Date: Sat, 27 Dec 1997 14:58:32 -0500

From: Gerald Cohen gcohen[AT SYMBOL GOES HERE]UMR.EDU

Subject: "Mudville" update

I have received the book _Ernest Thayer's "Casey at the Bat"_, by Jim

Moore and Natalie Vermilyea and now have the following thoughts on


1) There seems to be no doubt that Thayer had Stockton, California in mind

when he wrote the poem. Page 234 says: "The poem...was obviously written

to amuse Bay Area readers. because the mountain, the valley, the flat, and

the dell (delta) evoke Stockton--Slough City--Mudville, as do the names of

the players."

The authors add on p.238: "Thayer probably had in mind Mount Diablo,

'the silent sentinel of the San Joaquin Valley,' the landmark that guided

the first wagon trains to the Golden State in 1841, to the ranch at the

foot of the mountain where Dr. John Marsh, a Harvard man [G. Cohen: as was

Thayer] was awaiting the party with a dinner of pork and hot tortillas.

Mount Diablo plays an important part in the history of Stockton, and was

incorporated into the great seal of the city in 1851... It was quite a

scene Thayer had concocted for the opening act, with a spectacular

California setting.

Back to p. 234, where the authors start devoting 2 1/2 pages to the

players mentioned in the poem:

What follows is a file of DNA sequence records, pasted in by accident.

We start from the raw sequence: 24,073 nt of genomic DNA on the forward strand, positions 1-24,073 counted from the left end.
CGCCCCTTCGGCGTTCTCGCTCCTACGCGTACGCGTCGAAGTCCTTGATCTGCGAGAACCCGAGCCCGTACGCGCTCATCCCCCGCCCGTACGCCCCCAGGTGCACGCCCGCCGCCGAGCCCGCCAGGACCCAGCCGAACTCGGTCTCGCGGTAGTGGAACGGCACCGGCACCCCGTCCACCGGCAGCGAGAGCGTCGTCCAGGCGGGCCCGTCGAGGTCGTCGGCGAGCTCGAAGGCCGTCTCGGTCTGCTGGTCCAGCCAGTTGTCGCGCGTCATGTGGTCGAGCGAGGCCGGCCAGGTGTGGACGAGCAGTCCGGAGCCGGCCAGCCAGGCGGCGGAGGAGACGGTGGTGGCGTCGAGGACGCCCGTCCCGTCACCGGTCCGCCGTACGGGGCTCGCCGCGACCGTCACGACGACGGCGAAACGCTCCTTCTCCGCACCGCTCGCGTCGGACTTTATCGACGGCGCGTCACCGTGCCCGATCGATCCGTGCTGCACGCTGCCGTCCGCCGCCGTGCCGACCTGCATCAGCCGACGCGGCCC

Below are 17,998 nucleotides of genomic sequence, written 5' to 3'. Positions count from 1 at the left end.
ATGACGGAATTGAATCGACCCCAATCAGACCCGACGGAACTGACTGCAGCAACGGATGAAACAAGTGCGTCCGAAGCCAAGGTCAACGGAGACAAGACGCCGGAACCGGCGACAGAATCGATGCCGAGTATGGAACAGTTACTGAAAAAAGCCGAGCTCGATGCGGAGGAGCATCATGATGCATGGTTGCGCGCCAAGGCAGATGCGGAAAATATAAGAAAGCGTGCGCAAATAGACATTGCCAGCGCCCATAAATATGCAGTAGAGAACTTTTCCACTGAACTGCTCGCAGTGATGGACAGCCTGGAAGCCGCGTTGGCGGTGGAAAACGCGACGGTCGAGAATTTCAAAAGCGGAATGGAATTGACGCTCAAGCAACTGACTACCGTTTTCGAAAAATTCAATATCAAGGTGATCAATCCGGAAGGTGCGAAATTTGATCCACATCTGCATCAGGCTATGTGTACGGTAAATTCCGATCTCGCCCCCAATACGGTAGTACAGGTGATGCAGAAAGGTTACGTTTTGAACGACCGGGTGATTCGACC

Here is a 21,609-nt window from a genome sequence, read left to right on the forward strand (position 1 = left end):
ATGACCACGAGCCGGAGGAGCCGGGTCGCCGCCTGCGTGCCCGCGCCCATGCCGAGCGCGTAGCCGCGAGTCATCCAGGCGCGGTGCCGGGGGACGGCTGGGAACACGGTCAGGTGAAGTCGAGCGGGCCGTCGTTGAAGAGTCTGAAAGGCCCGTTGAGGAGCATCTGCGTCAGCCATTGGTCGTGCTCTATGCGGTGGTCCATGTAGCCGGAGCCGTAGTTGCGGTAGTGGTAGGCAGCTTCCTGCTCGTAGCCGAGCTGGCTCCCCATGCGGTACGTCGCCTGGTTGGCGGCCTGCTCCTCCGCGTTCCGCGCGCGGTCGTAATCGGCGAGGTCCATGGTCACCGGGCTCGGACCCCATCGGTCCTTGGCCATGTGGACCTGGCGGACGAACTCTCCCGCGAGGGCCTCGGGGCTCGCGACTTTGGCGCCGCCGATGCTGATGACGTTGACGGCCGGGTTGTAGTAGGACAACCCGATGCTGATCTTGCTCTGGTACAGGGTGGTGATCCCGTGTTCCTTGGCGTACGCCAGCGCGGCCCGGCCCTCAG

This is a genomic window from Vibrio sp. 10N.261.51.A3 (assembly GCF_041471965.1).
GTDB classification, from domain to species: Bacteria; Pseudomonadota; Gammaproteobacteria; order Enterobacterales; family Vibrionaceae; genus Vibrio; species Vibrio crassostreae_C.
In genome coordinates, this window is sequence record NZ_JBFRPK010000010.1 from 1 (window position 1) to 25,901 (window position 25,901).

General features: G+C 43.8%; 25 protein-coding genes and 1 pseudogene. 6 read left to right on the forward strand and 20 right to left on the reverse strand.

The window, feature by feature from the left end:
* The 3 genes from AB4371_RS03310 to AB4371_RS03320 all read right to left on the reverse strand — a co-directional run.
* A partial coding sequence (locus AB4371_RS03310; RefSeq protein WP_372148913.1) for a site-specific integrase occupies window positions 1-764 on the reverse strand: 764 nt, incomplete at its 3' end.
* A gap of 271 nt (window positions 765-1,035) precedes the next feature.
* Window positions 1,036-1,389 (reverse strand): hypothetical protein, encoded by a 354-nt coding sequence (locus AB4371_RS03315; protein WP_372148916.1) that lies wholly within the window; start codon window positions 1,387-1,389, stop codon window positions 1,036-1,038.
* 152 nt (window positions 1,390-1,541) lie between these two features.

a) Cooney --Billy Cooney played outfield for Stockton in 1887.

b) Flynn--Dan Flynn played for Stockton in 1887 and part of 1888 as pitcher

and shortstop.

c) Blake--"There was no Blake on the Stockton nine in the California League

in 1887 or 1888, but there was a player named Blakiston who could be

'Blake, the much despis-ed'; he played for Stockton in 1888."

2) Even with the above case made for Stockton, one cannot rule out the

possibility that Thayer's native state, Massachusetts influenced his

thinking to some degree. The authors (p.240) regard Boston superstar Mike

Kelly as the possible inspiration for the character Casey: "Mike had all

the qualifications...; last but not least, he struck out swinging one day

in San Francisco when he wished he hadn't."

Also, the authors write (p.236): "The other player

mentioned--Barrows--is a mystery, although there was a player on the 1871

Boston Red Stockings named Frank Barrows. He might have made a deep

impression on a Worcester lad of eight [G. Cohen: i.e., on Thayer]."

3) Let's see if the Massachusetts Historical Society is able to locate a

Mudville in Massachusetts and if Thayer would likely have known about it.

Evidently no book or article on "Casey at the Bat" has yet mentioned such

a town.

--G. Cohen